Author: Sam Herting

Lucas loses UK suit over Star Wars props

Film icon George Lucas has lost his copyright infringement case in Britain’s highest court, the BBC reports. The defendant in the case was Andrew Ainsworth, one of Lucas’ former prop designers who runs a small business in Britain selling replica Stormtrooper helmets and body armor. Because he created the original plastic prototype that Lucas used for the movies, Ainsworth’s gear is authentic – and die-hard fans had taken notice, paying around $720 for a helmet and around $1,430 for armor. Lucas noticed as well and filed suit in 2004, seeking $20 million and asserting that Ainsworth lacked legal rights for his goods. U.S. courts agreed. But because Ainsworth lives and operates his business in Britain and the courts there declined to enforce the U.S. actions against him, Lucas’ legal team launched an action in British courts. To succeed under that country’s law, they switched strategies, as this blog noted in an earlier post, and focused  on whether the gear were sculptures — and therefore works of art, meriting intellectual property protections — or merely industrial props. Britain’s highest court, ultimately, agreed with findings in two lower courts, ruling the helmet and armor were industrial props, not sculptures and works of art. Justices pointed out “the helmet was utilitarian, in the sense that it was an element in the process of production of the film.” The ruling presents an interesting dilemma for prop-makers in...

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Comparing anti-piracy efforts at home, abroad

It’s no secret that online piracy threatens multiple industries and discourages creative aspirations worldwide. Some would argue it’s up to major industries that rely on creative talent, such as music and film, to find alternative revenue streams from emerging technologies. But for the big players, the plain solution is to discourage piracy by punishing infringers without censoring and blocking legitimate sites. Lately, this has turned into an international effort and differing solutions have been enacted to mitigate the problem. Let’s examine these different anti-piracy laws: In the United States, the old policy was for copyright holders to sue regular people who shared material without permission on P2P networks. Litigation got launched against tens of thousands of people; some were wrongfully accused. The new response for copyright holders, which has the support of the Obama Administration and utilizes major internet service providers such as AT&T, Verizon, Comcast and TWC, has been dubbed the “graduated response” method to attack piracy. It works like this: copyright holders scour the web looking for infringing activity and report suspect IP addresses found on P2P networks to the major ISPs. The ISPs then give the infringer six warnings — the first four educational, the last two may contain “mitigation measures” at the discretion the ISP.  Possible mitigation measures at the ISPs’ disposal: to slow or disable service if the infringing activity does not stop. All in all, this...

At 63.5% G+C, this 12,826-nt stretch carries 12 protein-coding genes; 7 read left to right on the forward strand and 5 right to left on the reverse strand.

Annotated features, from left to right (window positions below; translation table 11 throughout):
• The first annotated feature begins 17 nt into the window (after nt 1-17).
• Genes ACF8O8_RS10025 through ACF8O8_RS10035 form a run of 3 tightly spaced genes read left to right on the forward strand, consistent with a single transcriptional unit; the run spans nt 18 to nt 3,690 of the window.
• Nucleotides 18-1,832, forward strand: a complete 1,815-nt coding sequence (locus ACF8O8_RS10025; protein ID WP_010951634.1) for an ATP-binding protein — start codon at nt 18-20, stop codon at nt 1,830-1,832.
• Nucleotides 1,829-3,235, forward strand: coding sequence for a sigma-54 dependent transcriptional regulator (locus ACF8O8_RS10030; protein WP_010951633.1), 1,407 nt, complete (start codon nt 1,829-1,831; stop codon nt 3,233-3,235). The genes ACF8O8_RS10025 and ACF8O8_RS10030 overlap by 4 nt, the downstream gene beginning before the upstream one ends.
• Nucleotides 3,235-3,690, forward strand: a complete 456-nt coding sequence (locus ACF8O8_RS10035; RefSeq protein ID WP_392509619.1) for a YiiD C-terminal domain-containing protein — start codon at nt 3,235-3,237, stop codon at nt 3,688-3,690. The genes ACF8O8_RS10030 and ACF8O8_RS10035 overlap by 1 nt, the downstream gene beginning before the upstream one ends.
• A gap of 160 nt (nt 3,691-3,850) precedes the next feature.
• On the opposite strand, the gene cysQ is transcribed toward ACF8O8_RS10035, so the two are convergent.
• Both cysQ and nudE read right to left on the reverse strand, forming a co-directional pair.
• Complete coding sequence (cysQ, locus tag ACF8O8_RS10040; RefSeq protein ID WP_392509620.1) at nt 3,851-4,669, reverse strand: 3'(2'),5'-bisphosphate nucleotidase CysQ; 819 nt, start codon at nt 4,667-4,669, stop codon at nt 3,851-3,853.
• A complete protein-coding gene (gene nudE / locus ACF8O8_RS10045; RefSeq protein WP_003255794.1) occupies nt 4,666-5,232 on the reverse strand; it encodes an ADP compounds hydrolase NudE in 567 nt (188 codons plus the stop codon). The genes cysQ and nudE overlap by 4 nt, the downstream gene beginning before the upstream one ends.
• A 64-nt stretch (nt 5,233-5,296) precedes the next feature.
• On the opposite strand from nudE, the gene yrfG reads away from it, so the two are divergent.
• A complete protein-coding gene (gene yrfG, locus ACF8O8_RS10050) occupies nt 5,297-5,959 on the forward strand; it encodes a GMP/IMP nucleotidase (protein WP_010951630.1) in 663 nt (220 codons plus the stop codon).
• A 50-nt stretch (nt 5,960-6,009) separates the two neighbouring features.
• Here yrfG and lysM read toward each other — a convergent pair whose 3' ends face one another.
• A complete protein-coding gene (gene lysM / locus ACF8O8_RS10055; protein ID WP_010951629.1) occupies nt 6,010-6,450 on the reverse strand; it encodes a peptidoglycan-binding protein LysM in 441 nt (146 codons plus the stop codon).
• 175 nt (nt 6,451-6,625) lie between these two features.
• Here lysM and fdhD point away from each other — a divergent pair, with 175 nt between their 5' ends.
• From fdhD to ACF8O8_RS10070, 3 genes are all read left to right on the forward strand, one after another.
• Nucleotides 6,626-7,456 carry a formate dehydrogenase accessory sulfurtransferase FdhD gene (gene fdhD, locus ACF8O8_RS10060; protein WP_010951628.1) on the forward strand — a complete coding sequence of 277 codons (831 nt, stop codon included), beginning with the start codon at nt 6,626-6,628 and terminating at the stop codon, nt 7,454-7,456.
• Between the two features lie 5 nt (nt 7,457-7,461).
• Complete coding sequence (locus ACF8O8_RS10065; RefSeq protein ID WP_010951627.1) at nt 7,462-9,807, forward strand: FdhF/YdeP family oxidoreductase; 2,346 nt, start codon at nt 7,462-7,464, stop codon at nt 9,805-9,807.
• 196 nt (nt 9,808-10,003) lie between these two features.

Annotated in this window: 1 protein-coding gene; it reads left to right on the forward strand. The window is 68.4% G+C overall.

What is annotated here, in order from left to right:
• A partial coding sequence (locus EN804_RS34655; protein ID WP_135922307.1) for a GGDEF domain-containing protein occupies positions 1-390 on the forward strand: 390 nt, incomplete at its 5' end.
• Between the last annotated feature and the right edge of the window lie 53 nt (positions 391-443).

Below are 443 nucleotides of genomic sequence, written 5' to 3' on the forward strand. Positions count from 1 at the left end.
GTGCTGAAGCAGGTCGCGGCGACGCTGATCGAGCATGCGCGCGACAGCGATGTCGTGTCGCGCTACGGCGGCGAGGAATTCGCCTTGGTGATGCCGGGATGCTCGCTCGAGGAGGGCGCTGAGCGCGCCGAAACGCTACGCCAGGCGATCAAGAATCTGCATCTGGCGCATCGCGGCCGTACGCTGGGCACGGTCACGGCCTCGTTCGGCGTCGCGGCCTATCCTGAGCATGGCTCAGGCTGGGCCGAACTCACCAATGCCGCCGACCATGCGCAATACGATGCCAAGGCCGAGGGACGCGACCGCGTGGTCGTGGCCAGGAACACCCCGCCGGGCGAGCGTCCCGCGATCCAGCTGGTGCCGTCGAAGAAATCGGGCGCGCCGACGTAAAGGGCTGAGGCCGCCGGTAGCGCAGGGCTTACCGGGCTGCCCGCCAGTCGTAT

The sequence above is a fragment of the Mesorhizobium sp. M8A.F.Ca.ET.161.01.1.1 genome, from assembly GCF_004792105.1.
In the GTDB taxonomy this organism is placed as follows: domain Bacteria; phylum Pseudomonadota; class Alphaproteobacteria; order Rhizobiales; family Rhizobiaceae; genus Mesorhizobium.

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High court takes on FCC ‘indecency’ rules